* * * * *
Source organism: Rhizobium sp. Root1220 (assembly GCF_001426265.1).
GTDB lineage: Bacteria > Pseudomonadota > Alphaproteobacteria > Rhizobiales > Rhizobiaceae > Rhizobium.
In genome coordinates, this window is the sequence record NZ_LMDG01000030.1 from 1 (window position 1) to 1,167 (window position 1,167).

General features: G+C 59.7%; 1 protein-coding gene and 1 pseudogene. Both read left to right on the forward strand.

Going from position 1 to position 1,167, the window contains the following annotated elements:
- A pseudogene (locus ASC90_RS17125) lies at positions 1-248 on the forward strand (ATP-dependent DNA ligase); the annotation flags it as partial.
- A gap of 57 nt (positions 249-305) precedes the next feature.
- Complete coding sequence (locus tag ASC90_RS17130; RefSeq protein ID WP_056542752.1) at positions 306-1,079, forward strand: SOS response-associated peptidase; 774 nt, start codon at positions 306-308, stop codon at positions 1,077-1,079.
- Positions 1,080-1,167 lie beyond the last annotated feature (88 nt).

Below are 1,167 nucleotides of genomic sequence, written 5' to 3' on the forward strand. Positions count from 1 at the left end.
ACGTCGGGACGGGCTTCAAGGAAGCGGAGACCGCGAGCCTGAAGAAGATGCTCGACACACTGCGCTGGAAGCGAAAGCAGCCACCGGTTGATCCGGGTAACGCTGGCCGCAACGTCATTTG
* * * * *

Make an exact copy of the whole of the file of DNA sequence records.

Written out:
Source organism: Rhizobium sp. Root1220 (assembly GCF_001426265.1).
GTDB lineage: Bacteria > Pseudomonadota > Alphaproteobacteria > Rhizobiales > Rhizobiaceae > Rhizobium.
In genome coordinates, this window is the sequence record NZ_LMDG01000030.1 from 1 (window position 1) to 1,167 (window position 1,167).

General features: G+C 59.7%; 1 protein-coding gene and 1 pseudogene. Both read left to right on the forward strand.

Going from position 1 to position 1,167, the window contains the following annotated elements:
- A pseudogene (locus ASC90_RS17125) lies at positions 1-248 on the forward strand (ATP-dependent DNA ligase); the annotation flags it as partial.
- A gap of 57 nt (positions 249-305) precedes the next feature.
- Complete coding sequence (locus tag ASC90_RS17130; RefSeq protein ID WP_056542752.1) at positions 306-1,079, forward strand: SOS response-associated peptidase; 774 nt, start codon at positions 306-308, stop codon at positions 1,077-1,079.
- Positions 1,080-1,167 lie beyond the last annotated feature (88 nt).

Below are 1,167 nucleotides of genomic sequence, written 5' to 3' on the forward strand. Positions count from 1 at the left end.
ACGTCGGGACGGGCTTCAAGGAAGCGGAGACCGCGAGCCTGAAGAAGATGCTCGACACACTGCGCTGGAAGCGAAAGCAGCCACCGGTTGATCCGGGTAACGCTGGCCGCAACGTCATTTG